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Apple Releases Video iPod

In a widely-publicized marketing event yesterday in San Francisco, Apple CEO Steve Jobs introduced a range of new products that the company hopes will guide it through a healthy holiday shopping period. But the big star of the show, naturally, was a new iPod that, contrary to numerous previous assertions by Apple, includes video playback features.

The new iPod, which is known internally at Apple as iPod with video, replaces the classic white line of iPods that first appeared in 2001. Available in both white and black bodies, like the iPod nano, the new iPod is a tentative first step into the world of portable video, given the competition's much earlier entries and more powerful products. Apple is even hedging its bets on the iPod name: Stung by the lackluster response to the expensive iPod photo, Apple is simply referring to the new device as the iPod and is deemphasizing its video features.

That makes sense, because the iPod's tiny 2.5 inch screen is woefully inadequate for watching movies. Compared to competition such as the Portable Media Center (PMC), which runs on Microsoft's platform, or the stunning Sony Portable PlayStation (PSP), the new iPod features a smaller screen and much fewer movie purchasing options. But it's an iPod, and that alone should drive sales. Should the accompanying new movie download capabilities that Apple just added to iTunes prove popular, we can expect Apple to expand that service.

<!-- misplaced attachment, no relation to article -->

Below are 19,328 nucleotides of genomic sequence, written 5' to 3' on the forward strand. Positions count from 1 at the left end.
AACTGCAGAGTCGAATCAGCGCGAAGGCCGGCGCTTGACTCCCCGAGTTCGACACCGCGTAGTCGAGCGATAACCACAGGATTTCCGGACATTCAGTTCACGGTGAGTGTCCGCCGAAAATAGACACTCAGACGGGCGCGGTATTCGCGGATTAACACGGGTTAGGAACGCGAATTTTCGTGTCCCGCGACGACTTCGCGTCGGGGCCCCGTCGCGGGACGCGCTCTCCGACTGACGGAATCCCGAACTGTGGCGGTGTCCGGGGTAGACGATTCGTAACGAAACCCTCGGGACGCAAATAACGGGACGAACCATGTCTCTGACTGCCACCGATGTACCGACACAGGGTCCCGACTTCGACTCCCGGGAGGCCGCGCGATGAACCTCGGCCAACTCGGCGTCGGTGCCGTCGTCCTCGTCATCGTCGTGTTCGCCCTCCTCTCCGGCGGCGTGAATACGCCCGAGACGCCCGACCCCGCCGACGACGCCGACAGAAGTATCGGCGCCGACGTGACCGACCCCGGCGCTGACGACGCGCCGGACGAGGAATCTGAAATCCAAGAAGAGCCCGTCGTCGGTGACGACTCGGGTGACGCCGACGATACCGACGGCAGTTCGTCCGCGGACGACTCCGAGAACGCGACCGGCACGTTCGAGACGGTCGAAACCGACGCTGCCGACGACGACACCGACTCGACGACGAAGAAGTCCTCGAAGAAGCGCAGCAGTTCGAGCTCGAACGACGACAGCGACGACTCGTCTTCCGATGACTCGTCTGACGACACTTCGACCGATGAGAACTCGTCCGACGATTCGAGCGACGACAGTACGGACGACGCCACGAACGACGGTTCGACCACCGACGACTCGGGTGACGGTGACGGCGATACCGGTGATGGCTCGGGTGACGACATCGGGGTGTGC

In addition to the new iPod, Apple also shipped a new version of its iMac G5 desktop system, which hopefully fixes the rampant heat problems that plagued the first version. And in a bizarre move, the company also announced iTunes 6, just five weeks after it shipped iTunes 5. Apple also released a new remote control for controlling a Mac-based Media Center-like interface called Front Row and the new iPod, which can be connected to TVs. Neither product, however, has TV or digital video recording (DVR) capabilities, which Microsoft has offered through XP Media Center Edition since 2002.

Given its late time to market with these features, Apple somewhat curiously acted as if it had invented the market for portable video or, in one major example, attempted to downplay this lateness by portraying its arrival as the first example of a company "getting it right." Jobs showed that Apple's remote control features just 6 buttons, compared to over 40 buttons for various Media Center remotes. But Media Centers PCs are far more powerful than iPods and can thus be expected to offer more features and, ahem, more buttons.

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